First Baby Orangutan Born Using Fertility Treatment

Geo Beats
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Orangutan populations in the wild are reportedly in decline, leading experts to explore possible methods for conservation. The first baby orangutan to be conceived using assisted reproduction was born at the Leo Zoological Conservation Center in Greenwich, Connecticut last month.

Orangutan populations in the wild are reportedly in decline, leading experts to explore possible methods for conservation.

The first baby orangutan to be conceived using assisted reproduction was born at the Leo Zoological Conservation Center in Greenwich, Connecticut in May.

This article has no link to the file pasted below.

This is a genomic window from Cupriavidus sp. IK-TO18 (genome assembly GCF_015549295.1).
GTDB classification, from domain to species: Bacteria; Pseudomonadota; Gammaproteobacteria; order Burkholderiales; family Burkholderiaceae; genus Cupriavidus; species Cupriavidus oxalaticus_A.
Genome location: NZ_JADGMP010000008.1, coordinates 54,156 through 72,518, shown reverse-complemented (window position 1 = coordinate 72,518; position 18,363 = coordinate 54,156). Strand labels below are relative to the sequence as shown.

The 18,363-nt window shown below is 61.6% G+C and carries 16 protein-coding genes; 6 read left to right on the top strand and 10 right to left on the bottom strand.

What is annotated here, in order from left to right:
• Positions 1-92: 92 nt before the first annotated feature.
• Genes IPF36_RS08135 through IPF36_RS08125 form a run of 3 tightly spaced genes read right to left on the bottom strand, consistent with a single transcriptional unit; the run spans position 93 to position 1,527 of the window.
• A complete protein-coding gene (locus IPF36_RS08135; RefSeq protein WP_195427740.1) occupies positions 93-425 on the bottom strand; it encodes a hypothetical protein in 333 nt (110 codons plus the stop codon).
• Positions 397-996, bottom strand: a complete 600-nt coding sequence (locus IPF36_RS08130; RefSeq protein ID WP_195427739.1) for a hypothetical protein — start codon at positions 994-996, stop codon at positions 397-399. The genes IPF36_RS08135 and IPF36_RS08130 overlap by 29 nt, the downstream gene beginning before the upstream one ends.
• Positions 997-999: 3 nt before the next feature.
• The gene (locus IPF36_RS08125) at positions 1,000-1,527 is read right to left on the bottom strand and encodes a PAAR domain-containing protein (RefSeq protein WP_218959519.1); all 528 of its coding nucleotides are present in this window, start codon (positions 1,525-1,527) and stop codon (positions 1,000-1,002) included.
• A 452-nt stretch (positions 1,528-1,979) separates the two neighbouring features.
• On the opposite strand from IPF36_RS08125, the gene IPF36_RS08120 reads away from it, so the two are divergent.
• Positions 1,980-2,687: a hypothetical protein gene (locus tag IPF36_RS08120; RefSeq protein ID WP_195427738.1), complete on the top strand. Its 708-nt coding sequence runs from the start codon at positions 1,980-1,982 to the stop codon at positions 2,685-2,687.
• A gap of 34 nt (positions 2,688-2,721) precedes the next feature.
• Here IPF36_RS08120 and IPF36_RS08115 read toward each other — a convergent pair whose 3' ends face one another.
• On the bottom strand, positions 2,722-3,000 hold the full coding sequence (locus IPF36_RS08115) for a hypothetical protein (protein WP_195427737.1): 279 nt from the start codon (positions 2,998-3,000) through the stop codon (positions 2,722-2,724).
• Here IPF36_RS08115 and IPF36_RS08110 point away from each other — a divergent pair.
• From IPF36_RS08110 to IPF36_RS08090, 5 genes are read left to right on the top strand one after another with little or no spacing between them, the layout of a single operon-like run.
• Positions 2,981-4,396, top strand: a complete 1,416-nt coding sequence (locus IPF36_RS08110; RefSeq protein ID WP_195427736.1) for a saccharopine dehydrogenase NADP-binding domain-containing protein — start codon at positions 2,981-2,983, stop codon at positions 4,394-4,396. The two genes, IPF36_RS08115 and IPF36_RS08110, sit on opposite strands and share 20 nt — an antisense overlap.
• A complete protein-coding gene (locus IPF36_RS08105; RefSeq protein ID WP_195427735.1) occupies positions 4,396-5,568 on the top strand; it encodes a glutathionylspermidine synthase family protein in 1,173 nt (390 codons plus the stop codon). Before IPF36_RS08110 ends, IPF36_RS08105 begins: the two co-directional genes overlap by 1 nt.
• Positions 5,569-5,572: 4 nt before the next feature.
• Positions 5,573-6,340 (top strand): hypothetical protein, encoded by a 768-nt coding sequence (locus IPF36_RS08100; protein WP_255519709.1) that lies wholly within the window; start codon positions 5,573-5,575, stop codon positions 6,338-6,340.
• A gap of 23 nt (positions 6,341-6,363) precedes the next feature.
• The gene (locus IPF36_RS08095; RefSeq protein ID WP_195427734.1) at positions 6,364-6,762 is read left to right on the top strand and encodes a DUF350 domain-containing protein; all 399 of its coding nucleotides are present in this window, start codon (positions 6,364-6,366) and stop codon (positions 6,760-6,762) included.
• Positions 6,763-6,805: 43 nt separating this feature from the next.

Scientists have been trying unsuccessfully to use this method to impregnate orangutans for years, in an effort to diversify the genetics of zoo populations.

The successful birth and integration of the male baby orangutan into the zoo population gives hope for other endangered species to make a comeback using the assisted method of fertility, which is similar to artificial insemination

Following up on the success of the first baby orangutan born using natural cycle intrauterine insemination, there is already a second orangutan that has been impregnated using the same kind of assisted reproduction.

Marcella Leone, the director of the conservation center is quoted as saying: “We are proud to contribute to the continued existence of this gentle, intelligent species. The science here could redefine the ways conservationists and scientists approach wildlife preservation in the future.”

They still haven’t named the first baby orangutan yet, and are asking for help from the public.

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